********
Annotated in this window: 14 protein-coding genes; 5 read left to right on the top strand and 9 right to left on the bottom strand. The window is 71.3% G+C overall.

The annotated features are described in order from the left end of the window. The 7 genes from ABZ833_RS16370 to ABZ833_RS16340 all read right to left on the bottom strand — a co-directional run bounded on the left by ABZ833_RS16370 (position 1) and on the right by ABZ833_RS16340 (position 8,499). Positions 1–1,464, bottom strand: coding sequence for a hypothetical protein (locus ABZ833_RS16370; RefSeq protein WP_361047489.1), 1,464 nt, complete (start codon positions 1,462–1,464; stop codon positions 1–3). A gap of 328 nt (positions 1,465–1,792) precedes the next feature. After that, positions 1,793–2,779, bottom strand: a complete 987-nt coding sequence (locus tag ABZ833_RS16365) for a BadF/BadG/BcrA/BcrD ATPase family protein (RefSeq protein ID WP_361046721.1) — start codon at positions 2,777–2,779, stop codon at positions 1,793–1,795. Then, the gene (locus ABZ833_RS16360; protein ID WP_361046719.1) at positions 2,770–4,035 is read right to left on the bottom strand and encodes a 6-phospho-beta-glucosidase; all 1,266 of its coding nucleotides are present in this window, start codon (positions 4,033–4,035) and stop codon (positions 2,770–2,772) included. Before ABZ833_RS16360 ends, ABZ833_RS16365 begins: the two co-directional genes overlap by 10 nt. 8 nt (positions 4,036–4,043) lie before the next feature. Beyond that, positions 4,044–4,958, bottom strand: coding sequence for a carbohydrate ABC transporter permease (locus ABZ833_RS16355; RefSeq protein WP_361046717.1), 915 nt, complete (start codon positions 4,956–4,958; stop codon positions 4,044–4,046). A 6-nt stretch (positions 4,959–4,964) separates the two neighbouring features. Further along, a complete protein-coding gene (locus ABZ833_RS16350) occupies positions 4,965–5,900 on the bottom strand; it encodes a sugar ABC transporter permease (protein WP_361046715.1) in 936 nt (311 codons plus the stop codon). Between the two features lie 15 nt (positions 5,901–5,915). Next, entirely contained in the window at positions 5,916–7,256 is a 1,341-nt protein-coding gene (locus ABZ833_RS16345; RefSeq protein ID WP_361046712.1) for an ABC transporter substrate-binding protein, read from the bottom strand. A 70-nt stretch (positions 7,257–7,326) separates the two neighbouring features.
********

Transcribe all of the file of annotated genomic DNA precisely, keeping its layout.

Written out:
Annotated in this window: 14 protein-coding genes; 5 read left to right on the top strand and 9 right to left on the bottom strand. The window is 71.3% G+C overall.

The annotated features are described in order from the left end of the window. The 7 genes from ABZ833_RS16370 to ABZ833_RS16340 all read right to left on the bottom strand — a co-directional run bounded on the left by ABZ833_RS16370 (position 1) and on the right by ABZ833_RS16340 (position 8,499). Positions 1–1,464, bottom strand: coding sequence for a hypothetical protein (locus ABZ833_RS16370; RefSeq protein WP_361047489.1), 1,464 nt, complete (start codon positions 1,462–1,464; stop codon positions 1–3). A gap of 328 nt (positions 1,465–1,792) precedes the next feature. After that, positions 1,793–2,779, bottom strand: a complete 987-nt coding sequence (locus tag ABZ833_RS16365) for a BadF/BadG/BcrA/BcrD ATPase family protein (RefSeq protein ID WP_361046721.1) — start codon at positions 2,777–2,779, stop codon at positions 1,793–1,795. Then, the gene (locus ABZ833_RS16360; protein ID WP_361046719.1) at positions 2,770–4,035 is read right to left on the bottom strand and encodes a 6-phospho-beta-glucosidase; all 1,266 of its coding nucleotides are present in this window, start codon (positions 4,033–4,035) and stop codon (positions 2,770–2,772) included. Before ABZ833_RS16360 ends, ABZ833_RS16365 begins: the two co-directional genes overlap by 10 nt. 8 nt (positions 4,036–4,043) lie before the next feature. Beyond that, positions 4,044–4,958, bottom strand: coding sequence for a carbohydrate ABC transporter permease (locus ABZ833_RS16355; RefSeq protein WP_361046717.1), 915 nt, complete (start codon positions 4,956–4,958; stop codon positions 4,044–4,046). A 6-nt stretch (positions 4,959–4,964) separates the two neighbouring features. Further along, a complete protein-coding gene (locus ABZ833_RS16350) occupies positions 4,965–5,900 on the bottom strand; it encodes a sugar ABC transporter permease (protein WP_361046715.1) in 936 nt (311 codons plus the stop codon). Between the two features lie 15 nt (positions 5,901–5,915). Next, entirely contained in the window at positions 5,916–7,256 is a 1,341-nt protein-coding gene (locus ABZ833_RS16345; RefSeq protein ID WP_361046712.1) for an ABC transporter substrate-binding protein, read from the bottom strand. A 70-nt stretch (positions 7,257–7,326) separates the two neighbouring features.